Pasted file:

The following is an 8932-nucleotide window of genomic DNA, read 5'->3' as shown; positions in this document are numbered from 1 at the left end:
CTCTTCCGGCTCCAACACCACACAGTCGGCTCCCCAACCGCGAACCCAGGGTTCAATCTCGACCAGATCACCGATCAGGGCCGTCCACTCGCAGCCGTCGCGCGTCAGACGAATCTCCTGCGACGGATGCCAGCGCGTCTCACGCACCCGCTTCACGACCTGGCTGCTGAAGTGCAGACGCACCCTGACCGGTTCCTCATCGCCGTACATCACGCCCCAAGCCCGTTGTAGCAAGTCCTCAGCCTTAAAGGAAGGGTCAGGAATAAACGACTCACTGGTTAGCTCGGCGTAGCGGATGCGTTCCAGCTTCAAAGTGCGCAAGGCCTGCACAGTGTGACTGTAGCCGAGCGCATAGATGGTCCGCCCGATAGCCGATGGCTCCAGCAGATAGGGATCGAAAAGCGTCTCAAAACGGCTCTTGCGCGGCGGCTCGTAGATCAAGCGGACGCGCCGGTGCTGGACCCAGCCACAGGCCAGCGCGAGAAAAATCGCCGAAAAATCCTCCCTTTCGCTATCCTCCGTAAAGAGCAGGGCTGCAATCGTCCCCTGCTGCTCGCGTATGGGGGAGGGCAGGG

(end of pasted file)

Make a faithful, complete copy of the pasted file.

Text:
The following is an 8932-nucleotide window of genomic DNA, read 5'->3' as shown; positions in this document are numbered from 1 at the left end:
CTCTTCCGGCTCCAACACCACACAGTCGGCTCCCCAACCGCGAACCCAGGGTTCAATCTCGACCAGATCACCGATCAGGGCCGTCCACTCGCAGCCGTCGCGCGTCAGACGAATCTCCTGCGACGGATGCCAGCGCGTCTCACGCACCCGCTTCACGACCTGGCTGCTGAAGTGCAGACGCACCCTGACCGGTTCCTCATCGCCGTACATCACGCCCCAAGCCCGTTGTAGCAAGTCCTCAGCCTTAAAGGAAGGGTCAGGAATAAACGACTCACTGGTTAGCTCGGCGTAGCGGATGCGTTCCAGCTTCAAAGTGCGCAAGGCCTGCACAGTGTGACTGTAGCCGAGCGCATAGATGGTCCGCCCGATAGCCGATGGCTCCAGCAGATAGGGATCGAAAAGCGTCTCAAAACGGCTCTTGCGCGGCGGCTCGTAGATCAAGCGGACGCGCCGGTGCTGGACCCAGCCACAGGCCAGCGCGAGAAAAATCGCCGAAAAATCCTCCCTTTCGCTATCCTCCGTAAAGAGCAGGGCTGCAATCGTCCCCTGCTGCTCGCGTATGGGGGAGGGCAGGG